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Lisa Loeb - Texas Folk Hero of the New Intelligentsia

"The best thing to do is just listen to the album and stare at the artwork."
In 1995 Lisa Loeb's first single, a melodious and simple tune called "Stay", climbed to #1 on the Billboard Singles chart in just two months. This feat is incredible, considering that Texan Loeb and her band Nine Stories didn't even have an album or a label. The single, which came at the collapse of the grunge movement, opened up a new direction of pop music. From playing small folk venues Lisa Loeb became nationally recognized, and has recorded for a hand-picked labels that have given her the freedom to produce albums of artistic merit.
Lisa Loeb was born March 11, 1968 to a classical music dad and a rock-and-roll mom. Accordingly her brother Benjamin Loeb would become a classical composer while Lisa had early interest in Queen, the Cure, Brian Eno, David Bowie, and Jimi Hendrix.
Originally Lisa was trained to be a classical musician, until her older brother began to show more promise. Classical music's loss was rock and roll's gain. Within a year Lisa would be training on the guitar and writing her first songs.
As a teenager she played an acoustic, wrote ballads, and sang in a plaintive straightforward style that impressed her peers. Always a good student, she was accepted to Brown University, an ivy-league college that has educated few Texans. Brown majored and obtained her degree in Comparative Literature, along the way performing as "Liz & Lisa" with roommate Elizabeth Mitchell, who would later form the popular indie band Ida. During their final year Duncan Sheik, who didn't even own a guitar case at the time, would play guitar with the pair. Sheik later scored a number one song in 1994 with "Barely Breathing".
After college Lisa attended Boston's Berkley School of Music for one semester before forming the band Nine Stories in 1990 (the name is a tribute to author J.D. Salinger) with Tim Bright on guitar, Jonathan Feinberg on drums, and Joe Quigley on bass.
For three years, starting in 1990, Lisa and the Nine Stories toured the mid-west and played Austin's South by Southwest. As a direct result of the show the Nine Stories began to receive label interest. During this time Lisa started working with producer Juan Patiņo.
In 1992, Lisa Loeb and the Nine Stories released a cassette-only album called, "Purple Acoustic Tape" available only at the band's live shows. The little purple cassette was praised by fans and label reps, one of whom was actor Ethan Hawke - who was working on the film Reality Bites. Hawke passed the tape on to Director Ben Stiller. Stiller was drawn enough to the album to take the song "Stay (I Missed You)" and include it in the soundtrack. Stiller and Hawke also recorded a video for the song, which was released with the film.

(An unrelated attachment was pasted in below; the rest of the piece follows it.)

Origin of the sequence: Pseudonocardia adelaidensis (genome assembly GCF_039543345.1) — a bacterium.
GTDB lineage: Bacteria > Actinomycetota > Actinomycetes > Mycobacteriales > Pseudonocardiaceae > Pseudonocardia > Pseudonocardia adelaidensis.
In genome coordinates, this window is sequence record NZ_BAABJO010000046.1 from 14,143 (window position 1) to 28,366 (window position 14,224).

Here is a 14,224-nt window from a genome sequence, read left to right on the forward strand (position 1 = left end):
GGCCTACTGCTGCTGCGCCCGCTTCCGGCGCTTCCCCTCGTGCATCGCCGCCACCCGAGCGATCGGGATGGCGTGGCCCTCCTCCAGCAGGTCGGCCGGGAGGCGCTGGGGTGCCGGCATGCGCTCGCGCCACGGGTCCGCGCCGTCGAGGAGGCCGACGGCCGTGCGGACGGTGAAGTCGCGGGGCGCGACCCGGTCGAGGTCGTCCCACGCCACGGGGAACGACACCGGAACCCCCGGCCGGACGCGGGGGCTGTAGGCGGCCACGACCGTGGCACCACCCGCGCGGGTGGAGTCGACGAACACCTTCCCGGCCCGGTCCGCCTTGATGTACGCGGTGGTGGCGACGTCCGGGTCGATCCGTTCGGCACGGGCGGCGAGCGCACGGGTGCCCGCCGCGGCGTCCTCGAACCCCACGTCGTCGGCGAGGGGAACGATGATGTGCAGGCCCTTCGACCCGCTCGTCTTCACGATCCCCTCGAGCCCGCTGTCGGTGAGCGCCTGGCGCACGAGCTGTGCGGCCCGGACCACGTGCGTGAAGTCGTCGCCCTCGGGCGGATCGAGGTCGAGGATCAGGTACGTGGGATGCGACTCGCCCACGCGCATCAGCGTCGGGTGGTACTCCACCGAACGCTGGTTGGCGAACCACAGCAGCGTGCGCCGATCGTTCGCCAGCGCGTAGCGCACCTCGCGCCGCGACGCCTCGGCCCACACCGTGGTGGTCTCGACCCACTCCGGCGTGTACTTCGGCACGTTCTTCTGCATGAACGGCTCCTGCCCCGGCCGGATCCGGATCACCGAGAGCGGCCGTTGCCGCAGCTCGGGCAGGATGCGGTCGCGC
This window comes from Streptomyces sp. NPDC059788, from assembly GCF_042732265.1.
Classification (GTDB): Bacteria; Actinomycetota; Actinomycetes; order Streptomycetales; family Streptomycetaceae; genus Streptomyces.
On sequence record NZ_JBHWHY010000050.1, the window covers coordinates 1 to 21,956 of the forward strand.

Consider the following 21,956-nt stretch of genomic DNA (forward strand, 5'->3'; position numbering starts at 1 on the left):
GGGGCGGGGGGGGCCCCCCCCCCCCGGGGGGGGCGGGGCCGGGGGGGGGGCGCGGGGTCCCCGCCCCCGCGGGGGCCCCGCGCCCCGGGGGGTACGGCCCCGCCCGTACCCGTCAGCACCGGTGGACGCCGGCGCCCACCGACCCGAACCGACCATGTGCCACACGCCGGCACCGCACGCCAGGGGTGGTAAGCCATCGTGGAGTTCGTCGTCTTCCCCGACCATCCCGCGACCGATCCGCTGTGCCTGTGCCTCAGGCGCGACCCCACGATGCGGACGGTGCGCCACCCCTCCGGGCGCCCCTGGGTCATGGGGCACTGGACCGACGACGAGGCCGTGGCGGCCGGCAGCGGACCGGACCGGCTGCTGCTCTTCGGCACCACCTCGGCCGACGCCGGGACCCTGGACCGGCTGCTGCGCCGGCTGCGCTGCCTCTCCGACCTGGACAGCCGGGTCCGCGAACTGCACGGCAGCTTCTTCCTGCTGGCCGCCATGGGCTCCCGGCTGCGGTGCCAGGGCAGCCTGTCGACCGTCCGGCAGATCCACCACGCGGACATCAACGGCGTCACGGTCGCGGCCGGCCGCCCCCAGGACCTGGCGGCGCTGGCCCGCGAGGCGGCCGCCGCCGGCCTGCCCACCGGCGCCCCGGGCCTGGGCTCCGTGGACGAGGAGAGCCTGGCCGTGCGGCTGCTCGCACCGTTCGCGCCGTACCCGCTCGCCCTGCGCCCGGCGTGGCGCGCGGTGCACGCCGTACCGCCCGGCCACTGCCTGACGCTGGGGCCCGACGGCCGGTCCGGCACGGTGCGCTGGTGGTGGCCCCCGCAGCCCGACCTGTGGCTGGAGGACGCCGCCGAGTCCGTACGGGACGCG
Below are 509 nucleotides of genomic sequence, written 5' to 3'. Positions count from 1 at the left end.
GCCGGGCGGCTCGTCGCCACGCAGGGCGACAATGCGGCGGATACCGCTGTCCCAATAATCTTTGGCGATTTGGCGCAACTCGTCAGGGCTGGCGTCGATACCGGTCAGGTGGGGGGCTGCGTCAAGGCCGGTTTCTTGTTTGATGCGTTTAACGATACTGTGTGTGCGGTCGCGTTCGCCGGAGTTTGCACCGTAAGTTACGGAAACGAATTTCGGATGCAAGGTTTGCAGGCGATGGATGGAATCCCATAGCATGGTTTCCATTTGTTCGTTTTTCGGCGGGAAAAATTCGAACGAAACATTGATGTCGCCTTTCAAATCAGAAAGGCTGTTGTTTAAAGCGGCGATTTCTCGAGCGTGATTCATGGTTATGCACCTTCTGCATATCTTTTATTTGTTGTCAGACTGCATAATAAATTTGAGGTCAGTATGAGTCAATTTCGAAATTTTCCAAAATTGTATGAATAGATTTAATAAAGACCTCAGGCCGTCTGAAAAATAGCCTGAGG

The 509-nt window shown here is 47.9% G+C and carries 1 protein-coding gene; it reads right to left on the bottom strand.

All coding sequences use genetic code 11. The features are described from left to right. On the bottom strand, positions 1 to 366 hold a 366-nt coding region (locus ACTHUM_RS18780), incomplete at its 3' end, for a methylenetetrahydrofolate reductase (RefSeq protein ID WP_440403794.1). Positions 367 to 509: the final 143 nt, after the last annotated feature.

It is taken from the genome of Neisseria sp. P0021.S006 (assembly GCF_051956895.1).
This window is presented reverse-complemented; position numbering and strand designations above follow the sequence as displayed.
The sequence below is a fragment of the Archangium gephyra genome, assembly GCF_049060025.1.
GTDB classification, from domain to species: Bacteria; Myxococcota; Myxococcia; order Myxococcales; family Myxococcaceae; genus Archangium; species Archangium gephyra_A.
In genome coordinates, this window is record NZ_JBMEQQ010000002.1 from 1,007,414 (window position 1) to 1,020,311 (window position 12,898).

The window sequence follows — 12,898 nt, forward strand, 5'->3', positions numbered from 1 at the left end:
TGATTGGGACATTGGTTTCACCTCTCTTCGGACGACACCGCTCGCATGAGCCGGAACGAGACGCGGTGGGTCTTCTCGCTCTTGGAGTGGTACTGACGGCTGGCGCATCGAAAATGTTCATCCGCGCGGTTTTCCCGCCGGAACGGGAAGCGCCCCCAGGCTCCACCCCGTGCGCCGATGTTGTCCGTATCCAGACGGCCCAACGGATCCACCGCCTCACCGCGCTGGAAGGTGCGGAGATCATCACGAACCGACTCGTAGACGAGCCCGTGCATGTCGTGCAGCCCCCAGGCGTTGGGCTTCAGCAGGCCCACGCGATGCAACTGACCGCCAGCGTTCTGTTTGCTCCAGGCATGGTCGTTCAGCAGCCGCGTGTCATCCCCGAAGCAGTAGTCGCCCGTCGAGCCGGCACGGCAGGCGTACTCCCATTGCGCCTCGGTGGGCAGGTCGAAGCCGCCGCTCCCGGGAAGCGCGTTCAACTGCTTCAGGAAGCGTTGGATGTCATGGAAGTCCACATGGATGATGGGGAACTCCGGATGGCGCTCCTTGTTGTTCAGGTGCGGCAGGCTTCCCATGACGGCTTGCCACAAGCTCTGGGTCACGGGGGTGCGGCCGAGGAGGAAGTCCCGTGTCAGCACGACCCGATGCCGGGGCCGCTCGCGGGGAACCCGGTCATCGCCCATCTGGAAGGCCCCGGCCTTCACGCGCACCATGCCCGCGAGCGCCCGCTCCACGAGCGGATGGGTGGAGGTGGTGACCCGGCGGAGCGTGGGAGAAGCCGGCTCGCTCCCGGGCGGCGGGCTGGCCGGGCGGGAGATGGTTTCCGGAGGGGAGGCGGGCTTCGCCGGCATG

In May 1994, the single was released and within two months "Stay" rocketed to #1, selling over 750,000 copies and securing a Grammy nomination.
Although the Geffin Label had expressed interest in signing the band before the success of "Stay", Lisa Loeb and Nine Stories would wait another year for the release of "Tails", an album of moving acoustic passages with strongly orchestrated classical movements. Female voices in the 90's stood strongly in the same vein, but the lyrics and vocals of this album were moving, honest, and quietly covert. This fresh approach differentiated her from others of the era.
In 1997, after two years of relentless touring, Lisa released "Firecracker", which contained the hit, "I Do", after which she toured with the Wallflowers, Chris Isaak, and briefly with Lilith Fair. From the release of Firecracker to her next release would be five years. During this time Lisa would return home, signing with Texas based A&M.
In 2002 "Cake and Pie" was released by A&M briefly before Lisa left the label and signed with indie label Artemis. There she released a differing version of Cake and Pie titled, "Hello Lisa". Cake and Pie, reflecting collaborations with Glen Ballard, Dweezil Zappa, Randy Scruggs, and Peter Collins, showed a more progressive style. Neither of the albums contained a hit sing, except for the moderate college radio hit, "The Way It Is" and "We Could Still Belong Together" which was included on the soundtrack to Legally Blonde. That year Lisa also reunited with Elizibeth Mitchell and recorded a children's album of traditional music called "Catch The Moon".
Early this year (2004) she released "The Way It Is" (Rounder Records). While it is an album filled with great tunes, the most potent tracks are "I Control The Sun" and "Try". It has been characteristically overlooked by mainstream media and radio, even though it is the most reflective, honest, and potent album she has ever recorded.
Lisa has won gold records and critical acclaim. Disdaining the accolades, she quit the two most powerful labels of the 90s when they tried to force her to conform. Lisa Loeb committed herself to excellence in her art. She has remained strong in her belief of artistic integrity, whether it cost her labels, fans, anything.
In closing I quote Lisa, from the song Hurricane: "There's this woman, she's a hurricane". These words sum up Texas artist and musician Lisa Loeb.

J. Charles Miller